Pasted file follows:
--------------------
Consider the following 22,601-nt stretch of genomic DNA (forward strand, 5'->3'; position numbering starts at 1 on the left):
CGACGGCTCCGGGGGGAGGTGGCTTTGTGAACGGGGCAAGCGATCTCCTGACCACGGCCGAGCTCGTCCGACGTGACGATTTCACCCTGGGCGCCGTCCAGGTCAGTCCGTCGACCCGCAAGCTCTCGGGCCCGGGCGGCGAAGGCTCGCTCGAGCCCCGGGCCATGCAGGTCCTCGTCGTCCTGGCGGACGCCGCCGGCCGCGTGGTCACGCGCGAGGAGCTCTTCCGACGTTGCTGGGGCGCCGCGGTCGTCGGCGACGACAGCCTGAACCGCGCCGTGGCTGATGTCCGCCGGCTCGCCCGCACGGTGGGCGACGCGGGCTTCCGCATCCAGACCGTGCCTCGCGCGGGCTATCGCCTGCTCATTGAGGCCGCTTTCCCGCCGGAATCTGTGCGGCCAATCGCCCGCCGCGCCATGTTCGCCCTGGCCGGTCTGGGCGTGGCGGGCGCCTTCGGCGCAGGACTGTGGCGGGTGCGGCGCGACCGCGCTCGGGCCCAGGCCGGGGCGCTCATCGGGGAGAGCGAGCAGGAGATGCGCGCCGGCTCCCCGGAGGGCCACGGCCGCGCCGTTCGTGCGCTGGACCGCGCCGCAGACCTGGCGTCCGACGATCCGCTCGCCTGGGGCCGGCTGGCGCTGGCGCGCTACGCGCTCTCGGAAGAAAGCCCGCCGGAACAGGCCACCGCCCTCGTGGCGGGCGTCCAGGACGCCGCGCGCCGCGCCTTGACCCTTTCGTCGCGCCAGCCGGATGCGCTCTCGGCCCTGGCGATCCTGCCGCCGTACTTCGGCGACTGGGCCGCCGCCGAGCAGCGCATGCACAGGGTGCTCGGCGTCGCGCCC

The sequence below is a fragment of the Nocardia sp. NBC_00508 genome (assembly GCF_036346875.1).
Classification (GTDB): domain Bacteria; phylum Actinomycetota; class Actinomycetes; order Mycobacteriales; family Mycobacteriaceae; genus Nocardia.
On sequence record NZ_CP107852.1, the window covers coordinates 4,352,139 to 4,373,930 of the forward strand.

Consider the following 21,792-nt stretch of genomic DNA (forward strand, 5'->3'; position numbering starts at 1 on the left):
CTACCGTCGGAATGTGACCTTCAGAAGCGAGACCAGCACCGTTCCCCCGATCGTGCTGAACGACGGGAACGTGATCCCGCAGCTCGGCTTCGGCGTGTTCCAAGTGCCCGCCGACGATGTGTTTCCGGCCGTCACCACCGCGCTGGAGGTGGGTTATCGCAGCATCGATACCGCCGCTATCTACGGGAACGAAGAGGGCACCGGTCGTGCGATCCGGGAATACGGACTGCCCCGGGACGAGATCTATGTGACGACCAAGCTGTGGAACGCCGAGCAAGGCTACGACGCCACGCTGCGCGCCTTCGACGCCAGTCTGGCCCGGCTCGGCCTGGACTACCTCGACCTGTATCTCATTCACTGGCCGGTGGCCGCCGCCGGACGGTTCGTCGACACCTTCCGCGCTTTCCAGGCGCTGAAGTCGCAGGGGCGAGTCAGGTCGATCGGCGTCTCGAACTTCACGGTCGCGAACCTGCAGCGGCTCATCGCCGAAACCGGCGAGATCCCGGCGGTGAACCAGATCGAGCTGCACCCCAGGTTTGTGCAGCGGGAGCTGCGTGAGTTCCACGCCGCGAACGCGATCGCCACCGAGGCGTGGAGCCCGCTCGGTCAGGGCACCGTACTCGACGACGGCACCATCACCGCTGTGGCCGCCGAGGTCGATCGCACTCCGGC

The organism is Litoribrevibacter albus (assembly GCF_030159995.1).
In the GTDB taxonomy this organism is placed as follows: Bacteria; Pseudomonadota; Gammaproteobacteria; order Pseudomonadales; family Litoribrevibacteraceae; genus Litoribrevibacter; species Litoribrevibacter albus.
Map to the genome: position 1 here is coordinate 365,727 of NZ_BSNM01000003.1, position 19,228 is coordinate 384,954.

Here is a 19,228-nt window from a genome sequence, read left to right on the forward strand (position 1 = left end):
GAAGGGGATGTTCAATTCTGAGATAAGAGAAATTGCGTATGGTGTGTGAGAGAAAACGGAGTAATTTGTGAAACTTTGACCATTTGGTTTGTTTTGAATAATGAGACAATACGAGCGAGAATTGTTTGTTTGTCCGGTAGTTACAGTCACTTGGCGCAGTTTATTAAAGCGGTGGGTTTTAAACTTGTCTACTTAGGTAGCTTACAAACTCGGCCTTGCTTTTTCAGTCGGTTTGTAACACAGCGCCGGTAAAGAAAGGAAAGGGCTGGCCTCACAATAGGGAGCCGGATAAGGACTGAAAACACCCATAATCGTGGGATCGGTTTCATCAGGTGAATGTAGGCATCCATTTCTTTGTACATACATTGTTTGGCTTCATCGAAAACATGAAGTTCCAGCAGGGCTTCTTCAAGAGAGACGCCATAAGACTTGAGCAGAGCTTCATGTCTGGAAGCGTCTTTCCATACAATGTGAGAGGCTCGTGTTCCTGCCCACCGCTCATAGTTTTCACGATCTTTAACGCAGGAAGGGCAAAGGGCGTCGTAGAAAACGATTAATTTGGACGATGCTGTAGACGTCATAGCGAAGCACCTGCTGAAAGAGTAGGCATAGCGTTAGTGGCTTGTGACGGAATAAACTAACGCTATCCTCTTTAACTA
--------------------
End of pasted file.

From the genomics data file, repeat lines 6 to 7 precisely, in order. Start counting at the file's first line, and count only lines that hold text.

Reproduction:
Consider the following 21,792-nt stretch of genomic DNA (forward strand, 5'->3'; position numbering starts at 1 on the left):
CTACCGTCGGAATGTGACCTTCAGAAGCGAGACCAGCACCGTTCCCCCGATCGTGCTGAACGACGGGAACGTGATCCCGCAGCTCGGCTTCGGCGTGTTCCAAGTGCCCGCCGACGATGTGTTTCCGGCCGTCACCACCGCGCTGGAGGTGGGTTATCGCAGCATCGATACCGCCGCTATCTACGGGAACGAAGAGGGCACCGGTCGTGCGATCCGGGAATACGGACTGCCCCGGGACGAGATCTATGTGACGACCAAGCTGTGGAACGCCGAGCAAGGCTACGACGCCACGCTGCGCGCCTTCGACGCCAGTCTGGCCCGGCTCGGCCTGGACTACCTCGACCTGTATCTCATTCACTGGCCGGTGGCCGCCGCCGGACGGTTCGTCGACACCTTCCGCGCTTTCCAGGCGCTGAAGTCGCAGGGGCGAGTCAGGTCGATCGGCGTCTCGAACTTCACGGTCGCGAACCTGCAGCGGCTCATCGCCGAAACCGGCGAGATCCCGGCGGTGAACCAGATCGAGCTGCACCCCAGGTTTGTGCAGCGGGAGCTGCGTGAGTTCCACGCCGCGAACGCGATCGCCACCGAGGCGTGGAGCCCGCTCGGTCAGGGCACCGTACTCGACGACGGCACCATCACCGCTGTGGCCGCCGAGGTCGATCGCACTCCGGC